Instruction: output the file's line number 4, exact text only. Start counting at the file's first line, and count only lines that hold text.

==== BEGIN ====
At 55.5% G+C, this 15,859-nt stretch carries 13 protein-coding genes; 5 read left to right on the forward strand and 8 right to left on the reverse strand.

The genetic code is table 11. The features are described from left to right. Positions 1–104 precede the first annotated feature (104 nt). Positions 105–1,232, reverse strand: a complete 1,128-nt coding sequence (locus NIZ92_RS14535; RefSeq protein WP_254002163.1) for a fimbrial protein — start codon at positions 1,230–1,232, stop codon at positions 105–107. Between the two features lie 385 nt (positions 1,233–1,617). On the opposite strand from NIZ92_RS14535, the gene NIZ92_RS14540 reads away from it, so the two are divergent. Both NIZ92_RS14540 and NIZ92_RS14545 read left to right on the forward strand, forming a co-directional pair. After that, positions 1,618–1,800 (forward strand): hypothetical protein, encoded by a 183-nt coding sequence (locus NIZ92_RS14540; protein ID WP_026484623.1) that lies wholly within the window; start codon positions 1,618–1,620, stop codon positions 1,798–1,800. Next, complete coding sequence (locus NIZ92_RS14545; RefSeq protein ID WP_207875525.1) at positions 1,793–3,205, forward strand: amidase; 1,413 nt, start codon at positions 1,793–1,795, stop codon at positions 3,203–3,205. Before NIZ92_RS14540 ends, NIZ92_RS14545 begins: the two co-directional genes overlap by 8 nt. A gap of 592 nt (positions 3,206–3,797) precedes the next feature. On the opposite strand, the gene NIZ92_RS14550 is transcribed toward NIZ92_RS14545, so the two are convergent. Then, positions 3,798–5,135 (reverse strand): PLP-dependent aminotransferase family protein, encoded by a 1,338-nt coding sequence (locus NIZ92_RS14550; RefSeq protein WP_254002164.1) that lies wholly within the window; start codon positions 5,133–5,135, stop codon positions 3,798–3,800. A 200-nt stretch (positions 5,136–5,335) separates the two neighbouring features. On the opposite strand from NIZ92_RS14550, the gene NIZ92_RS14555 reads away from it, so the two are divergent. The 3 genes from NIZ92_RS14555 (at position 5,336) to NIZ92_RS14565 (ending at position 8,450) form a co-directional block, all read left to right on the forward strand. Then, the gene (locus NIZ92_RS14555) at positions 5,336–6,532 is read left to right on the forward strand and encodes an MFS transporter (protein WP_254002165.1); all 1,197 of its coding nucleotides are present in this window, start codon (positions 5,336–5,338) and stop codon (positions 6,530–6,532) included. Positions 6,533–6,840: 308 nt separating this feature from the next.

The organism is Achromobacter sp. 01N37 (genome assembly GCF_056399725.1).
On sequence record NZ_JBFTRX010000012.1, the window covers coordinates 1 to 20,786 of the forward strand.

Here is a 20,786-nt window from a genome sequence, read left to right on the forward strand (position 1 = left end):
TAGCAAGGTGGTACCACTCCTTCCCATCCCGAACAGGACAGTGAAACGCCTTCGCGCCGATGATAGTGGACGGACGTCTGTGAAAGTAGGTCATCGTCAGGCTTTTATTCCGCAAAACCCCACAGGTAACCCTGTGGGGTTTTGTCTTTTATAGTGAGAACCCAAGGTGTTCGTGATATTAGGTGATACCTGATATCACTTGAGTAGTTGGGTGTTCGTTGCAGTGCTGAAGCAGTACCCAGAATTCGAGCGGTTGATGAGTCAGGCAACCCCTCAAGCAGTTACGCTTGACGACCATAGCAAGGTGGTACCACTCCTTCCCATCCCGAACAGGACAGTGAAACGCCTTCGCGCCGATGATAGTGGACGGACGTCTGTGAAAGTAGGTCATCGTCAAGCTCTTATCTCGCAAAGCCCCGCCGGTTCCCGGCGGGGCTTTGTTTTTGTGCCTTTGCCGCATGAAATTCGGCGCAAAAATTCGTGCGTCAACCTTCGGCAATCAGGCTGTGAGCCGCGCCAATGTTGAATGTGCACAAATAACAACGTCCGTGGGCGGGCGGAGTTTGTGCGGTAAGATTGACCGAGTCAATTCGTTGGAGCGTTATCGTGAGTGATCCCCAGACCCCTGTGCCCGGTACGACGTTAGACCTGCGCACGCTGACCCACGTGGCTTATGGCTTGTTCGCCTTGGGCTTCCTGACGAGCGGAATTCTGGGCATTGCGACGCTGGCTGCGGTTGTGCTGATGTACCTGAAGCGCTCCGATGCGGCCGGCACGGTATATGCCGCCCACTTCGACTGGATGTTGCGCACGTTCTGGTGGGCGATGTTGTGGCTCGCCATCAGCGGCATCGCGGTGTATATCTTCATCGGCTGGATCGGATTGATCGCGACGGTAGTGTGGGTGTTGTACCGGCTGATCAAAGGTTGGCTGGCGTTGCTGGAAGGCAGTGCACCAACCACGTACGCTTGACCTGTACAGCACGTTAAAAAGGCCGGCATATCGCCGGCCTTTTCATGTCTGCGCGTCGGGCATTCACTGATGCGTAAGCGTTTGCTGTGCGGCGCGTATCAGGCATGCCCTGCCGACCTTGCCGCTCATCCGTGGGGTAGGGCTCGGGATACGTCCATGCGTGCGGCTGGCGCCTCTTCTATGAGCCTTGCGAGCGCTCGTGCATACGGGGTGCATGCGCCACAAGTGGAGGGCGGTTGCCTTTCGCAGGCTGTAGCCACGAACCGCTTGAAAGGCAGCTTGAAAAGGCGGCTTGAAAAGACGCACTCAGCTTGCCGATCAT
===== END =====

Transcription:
On sequence record NZ_JBFTRX010000012.1, the window covers coordinates 1 to 20,786 of the forward strand.